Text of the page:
Step 5 – Contact the Principal

Parents are well within their rights to contact the principal about anything that happens at school. It is perfectly understandable if the parent goes over the head of a teacher about a serious issue. If the conflict has not ceased after speaking to the teacher, then contacting the principal will assist in resolving the problem.

Here is a suggested template that I recommend you follow when sending an email to the principal.

·         State the problem clearly and concisely

·         Mention that you have previously contacted the teacher about this problem.

·         Describe how this problem has affected your child

·         Inform the principal of what you have done to resolve the problem e.g. coaching Johnny through the conflict.

·         State your preferred resolution to the problem and ask what additional actions can be taken.

 

Step 6 – Contact the Regional Executive Director (RED)

This is usually the last step in the process of resolving conflict. A parent is well within their rights to contact the RED (the principal’s line manager) when the matter is very serious and if the bullying/conflict remains unresolved. Like I mentioned earlier, it’s usually better to speak to the principal about conflict/bullying as they are the best person to speak to about resolving the problem.

If you’ve bypassed all these steps in the first instance of bullying/conflict and spoken to the RED directly then they are just going to refer the matter back to the principal. These sorts of knee jerk reactions just delays a resolution of the conflict/bullying even further. I only recommend this step if you’ve previously tried to resolve the matter (in good faith) with the principal.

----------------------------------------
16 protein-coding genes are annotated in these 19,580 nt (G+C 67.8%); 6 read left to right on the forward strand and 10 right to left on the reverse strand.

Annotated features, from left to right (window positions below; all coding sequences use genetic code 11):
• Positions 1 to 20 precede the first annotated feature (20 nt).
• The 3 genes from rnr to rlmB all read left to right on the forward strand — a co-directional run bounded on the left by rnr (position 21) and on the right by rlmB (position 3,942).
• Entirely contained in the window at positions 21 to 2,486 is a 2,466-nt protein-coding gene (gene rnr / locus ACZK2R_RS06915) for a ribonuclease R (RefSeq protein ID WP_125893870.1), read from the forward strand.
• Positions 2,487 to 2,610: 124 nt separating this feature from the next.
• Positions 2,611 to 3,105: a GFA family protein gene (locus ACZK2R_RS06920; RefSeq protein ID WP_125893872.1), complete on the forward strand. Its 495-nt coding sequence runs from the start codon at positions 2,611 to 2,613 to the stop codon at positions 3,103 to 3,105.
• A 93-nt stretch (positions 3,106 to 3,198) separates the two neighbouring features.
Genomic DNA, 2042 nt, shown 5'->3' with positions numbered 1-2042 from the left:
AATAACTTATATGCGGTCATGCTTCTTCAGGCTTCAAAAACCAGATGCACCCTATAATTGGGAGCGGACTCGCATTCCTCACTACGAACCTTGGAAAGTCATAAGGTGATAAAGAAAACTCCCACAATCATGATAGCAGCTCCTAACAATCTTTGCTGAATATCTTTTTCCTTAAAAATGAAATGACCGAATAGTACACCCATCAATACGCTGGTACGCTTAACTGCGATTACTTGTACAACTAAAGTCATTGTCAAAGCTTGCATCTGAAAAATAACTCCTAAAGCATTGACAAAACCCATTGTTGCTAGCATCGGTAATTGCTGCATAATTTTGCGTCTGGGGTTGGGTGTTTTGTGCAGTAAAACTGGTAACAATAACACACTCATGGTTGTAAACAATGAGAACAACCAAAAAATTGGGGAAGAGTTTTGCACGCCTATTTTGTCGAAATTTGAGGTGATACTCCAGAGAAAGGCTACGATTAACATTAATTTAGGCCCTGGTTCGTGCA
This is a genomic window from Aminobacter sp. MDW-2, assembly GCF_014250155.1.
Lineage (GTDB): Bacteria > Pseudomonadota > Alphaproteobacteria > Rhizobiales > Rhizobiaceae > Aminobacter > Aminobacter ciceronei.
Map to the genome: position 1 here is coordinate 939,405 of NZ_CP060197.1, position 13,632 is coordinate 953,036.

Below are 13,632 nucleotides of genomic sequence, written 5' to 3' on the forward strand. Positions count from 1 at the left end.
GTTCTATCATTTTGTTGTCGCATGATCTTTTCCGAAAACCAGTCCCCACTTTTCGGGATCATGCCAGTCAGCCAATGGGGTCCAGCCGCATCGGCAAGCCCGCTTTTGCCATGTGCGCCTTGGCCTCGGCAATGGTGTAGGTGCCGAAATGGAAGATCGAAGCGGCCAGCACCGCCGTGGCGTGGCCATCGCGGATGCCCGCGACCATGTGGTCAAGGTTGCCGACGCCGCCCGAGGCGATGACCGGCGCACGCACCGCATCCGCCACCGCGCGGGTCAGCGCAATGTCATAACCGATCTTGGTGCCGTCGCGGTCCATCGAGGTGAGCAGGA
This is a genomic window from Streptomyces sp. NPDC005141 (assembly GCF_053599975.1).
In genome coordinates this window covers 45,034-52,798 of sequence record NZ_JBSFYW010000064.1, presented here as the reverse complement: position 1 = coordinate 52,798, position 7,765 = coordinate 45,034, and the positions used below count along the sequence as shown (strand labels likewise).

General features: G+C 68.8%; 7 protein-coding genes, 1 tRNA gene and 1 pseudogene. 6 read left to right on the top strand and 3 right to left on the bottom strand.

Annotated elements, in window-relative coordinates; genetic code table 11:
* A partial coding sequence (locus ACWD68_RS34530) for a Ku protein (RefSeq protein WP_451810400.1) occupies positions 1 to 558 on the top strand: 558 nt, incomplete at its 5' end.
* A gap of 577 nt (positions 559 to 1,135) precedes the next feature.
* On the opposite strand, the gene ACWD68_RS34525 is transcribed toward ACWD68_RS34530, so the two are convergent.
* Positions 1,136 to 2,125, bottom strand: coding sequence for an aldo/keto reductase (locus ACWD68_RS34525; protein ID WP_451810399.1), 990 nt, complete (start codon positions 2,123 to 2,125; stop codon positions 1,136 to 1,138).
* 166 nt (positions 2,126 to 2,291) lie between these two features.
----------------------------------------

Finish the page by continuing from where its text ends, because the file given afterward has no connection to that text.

If you do speak to the RED, please speak to them in a courteous manner and clearly state the problem. One part of their job is to find solutions to matters that go unresolved. Ranting and raving does nothing to solve the problem and it usually makes the problem even worse.

Here is a suggested template that I recommend you follow when sending an email to the RED.

·         State the problem clearly and concisely

·         Mention that you have previously contacted the teacher and the principal about this problem.

·         Describe how this problem has affected your child

·         Inform the RED of what you have done to resolve the problem e.g. coaching Johnny through the conflict.

·         State your preferred resolution to the problem and ask what additional actions can be taken.

Hopefully parents (and teachers) will get something out of this week’s blog. If you found any part of this blog interesting or if you want to provide feedback, then feel free to contact me on social media or send me an email.

This blog was inspired by The Sydney Morning Herald’s article ‘The new school bullies aren’t children – they’re parents’


IF YOU THINK THIS WEBSITE IS AWESOME THEN PLEASE ...

  • Bookmark this page.

  • Follow us on Instagram | @griffin_edu

  • Like and follow us on Facebook | @griffineducationenterprises

  • Follow us on Twitter | @Griffin_Edu

  • Follow us on Pinterest | Griffin Education Enterprises

  • Join our mailing list down below.

  • Consider supporting us on Patreon.

  • And most importantly, share this website with other educators!